I agree! Don’t Do It, Harper Lee

by Rachel Baker on February 6, 2015

I have been watching the last couple of days the reaction to the news that Harper Lee has a new book coming out. I’m actually pretty stunned at what I’m seeing. How can a book be number 1 on Amazon and it hasn’t even been read? How can people think the book is going to be as good as “To Kill a Mockingbird”?

For the love of all things holy, NO ONE who has pre-ordered this book driving it to number 1 is a teenager anymore. They see the world through different eyes – not only are they not teenagers, but its not even the same decade as when they fell in love with “To Kill a Mockingbird”. The world has moved on, in some ways for the better, in others ways for the worse. We are into the fifth decade since the book came out – and while the story of the book is still somewhat relavent and the politics are still the same, but also very different. People’s individual politics are very diffferent from when they first read the book.

Most importantly, the way we critique books and literature is INCREDIBLY different than it used to be. Let’s think about this: “Go Set a Watchman” was written before “To Kill a Mockingbird”. Here’s what I see – Harper Lee wrote a book about a girl and her view of her father. Lee needed a reason why the girl would view her father as the moral compass of her home town…and thus, “To Kill a Mockingbird” was conceived. It is said “Go Set a Watchman” deals with Scout’s political views and society…again, the writer’s backdrop was the 1950s. So, its only logical to believe and think we won’t really be able to truly relate to adult Scout.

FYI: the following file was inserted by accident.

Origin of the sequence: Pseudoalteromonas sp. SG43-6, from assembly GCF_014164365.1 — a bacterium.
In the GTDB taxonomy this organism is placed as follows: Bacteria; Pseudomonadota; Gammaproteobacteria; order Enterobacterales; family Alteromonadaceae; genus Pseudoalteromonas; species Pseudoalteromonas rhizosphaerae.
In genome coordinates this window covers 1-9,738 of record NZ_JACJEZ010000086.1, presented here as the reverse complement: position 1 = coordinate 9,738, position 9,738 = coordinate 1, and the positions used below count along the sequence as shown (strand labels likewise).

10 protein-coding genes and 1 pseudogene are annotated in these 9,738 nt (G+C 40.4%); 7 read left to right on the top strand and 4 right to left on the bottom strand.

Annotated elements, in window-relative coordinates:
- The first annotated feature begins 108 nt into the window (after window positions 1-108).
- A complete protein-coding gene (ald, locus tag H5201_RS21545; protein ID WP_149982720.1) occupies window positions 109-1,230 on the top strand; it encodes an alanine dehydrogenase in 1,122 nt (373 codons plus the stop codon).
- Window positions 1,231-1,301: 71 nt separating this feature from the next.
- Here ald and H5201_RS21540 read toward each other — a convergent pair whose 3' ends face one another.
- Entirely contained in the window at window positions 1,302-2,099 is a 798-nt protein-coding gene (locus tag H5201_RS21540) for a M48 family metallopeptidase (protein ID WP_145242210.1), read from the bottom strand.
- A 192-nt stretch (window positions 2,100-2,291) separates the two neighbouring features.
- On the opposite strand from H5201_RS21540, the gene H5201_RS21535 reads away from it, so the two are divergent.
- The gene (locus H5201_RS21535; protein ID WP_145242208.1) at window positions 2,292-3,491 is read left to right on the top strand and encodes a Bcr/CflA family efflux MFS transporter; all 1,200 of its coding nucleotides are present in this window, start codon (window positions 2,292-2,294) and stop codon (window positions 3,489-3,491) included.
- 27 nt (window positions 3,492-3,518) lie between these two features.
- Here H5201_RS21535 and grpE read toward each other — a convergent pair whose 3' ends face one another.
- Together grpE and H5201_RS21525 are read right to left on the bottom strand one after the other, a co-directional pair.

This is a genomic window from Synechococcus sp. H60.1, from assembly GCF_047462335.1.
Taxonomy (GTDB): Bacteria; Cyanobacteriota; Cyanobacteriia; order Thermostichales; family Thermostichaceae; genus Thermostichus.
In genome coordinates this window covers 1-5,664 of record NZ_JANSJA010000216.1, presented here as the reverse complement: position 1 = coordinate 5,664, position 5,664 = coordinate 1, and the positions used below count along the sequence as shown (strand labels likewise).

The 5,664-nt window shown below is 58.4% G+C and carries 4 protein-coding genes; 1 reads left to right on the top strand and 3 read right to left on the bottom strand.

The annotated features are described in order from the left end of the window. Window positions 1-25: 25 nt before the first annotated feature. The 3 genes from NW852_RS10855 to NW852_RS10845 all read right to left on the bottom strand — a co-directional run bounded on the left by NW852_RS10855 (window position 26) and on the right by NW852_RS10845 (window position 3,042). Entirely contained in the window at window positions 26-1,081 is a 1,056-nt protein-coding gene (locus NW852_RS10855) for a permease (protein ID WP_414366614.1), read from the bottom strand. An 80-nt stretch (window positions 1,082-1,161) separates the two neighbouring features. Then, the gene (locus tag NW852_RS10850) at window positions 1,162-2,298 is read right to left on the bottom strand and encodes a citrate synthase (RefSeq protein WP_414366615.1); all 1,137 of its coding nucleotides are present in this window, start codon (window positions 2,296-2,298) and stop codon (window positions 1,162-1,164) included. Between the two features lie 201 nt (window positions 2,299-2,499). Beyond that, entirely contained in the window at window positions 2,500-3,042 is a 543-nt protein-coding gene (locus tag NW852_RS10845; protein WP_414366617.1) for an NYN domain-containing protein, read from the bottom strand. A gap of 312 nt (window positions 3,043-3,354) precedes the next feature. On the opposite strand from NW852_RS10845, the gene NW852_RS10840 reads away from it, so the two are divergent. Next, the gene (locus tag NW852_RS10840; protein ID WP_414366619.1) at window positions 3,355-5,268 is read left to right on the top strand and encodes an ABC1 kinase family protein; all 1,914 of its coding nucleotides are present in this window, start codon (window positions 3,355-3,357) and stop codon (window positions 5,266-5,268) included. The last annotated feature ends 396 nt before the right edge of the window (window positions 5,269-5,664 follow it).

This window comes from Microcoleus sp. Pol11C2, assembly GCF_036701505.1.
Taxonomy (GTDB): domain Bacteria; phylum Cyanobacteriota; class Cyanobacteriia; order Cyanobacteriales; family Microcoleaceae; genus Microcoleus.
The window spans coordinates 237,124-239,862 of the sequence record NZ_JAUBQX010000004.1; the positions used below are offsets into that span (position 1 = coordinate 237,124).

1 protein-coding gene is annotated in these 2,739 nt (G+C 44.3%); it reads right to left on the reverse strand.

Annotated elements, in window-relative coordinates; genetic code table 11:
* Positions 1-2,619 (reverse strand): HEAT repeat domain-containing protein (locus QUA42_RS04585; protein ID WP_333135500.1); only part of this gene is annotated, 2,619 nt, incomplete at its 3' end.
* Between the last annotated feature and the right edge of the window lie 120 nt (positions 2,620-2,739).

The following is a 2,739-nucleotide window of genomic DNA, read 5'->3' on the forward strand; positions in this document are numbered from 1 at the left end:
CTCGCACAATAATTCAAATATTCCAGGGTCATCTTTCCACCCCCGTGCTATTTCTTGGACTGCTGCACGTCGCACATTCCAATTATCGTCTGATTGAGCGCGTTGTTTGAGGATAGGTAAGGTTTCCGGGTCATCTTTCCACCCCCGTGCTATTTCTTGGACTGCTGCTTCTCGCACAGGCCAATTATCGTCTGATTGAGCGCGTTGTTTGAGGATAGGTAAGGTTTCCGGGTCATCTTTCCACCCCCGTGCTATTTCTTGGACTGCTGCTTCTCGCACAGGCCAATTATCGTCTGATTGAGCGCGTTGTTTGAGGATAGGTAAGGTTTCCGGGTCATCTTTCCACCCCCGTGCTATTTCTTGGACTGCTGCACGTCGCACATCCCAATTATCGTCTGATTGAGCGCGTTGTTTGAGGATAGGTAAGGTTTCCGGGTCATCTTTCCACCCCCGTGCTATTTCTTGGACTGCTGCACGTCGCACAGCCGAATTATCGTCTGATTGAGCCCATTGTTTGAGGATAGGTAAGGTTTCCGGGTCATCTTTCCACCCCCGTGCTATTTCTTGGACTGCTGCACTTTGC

And maybe I’m wrong; but I’m not holding my breath that this book will be as great as “To Kill a Mockingbird”…not in the least, and for all the reasons I said above. I’m incredibly saddened that Harper Lee is allowing this, and frankly, I’m also a bit skeptical of her involvement in this decision. This publication will be incredibly successful financially, but I’m not sure it will be critically successful. And for that, I am saddened for the Harper Lee brand/reputation.

Here’s the Inspiring Link/Article: Don’t Do It, Harper Lee

The form the literary conversation takes has changed drastically since the initial publication of “To Kill a Mockingbird,” in 1960, when professional critics led the public discussion and private assessments were confined to classrooms and parlors. Internet culture, where a one-star Goodreads review by a 14-year-old can be as persuasive to some as a book critic’s 1,200-word newspaper essay, has leveled the field.

We are, after all, in the age of the hot take, the contrarian opinion and obsessive fan culture, in which celebrated work belongs solely to the rabid enthusiasts, not its creator. I’ve worked as a literary critic, mostly online, for 13 years, and the only time I feared for my life was when I blogged that the Harry Potter books were terrible. (“Literati? Try Litersnotty!” was my favorite response.)

This article was written by: Rachel Baker – Click to follow on Twitter.

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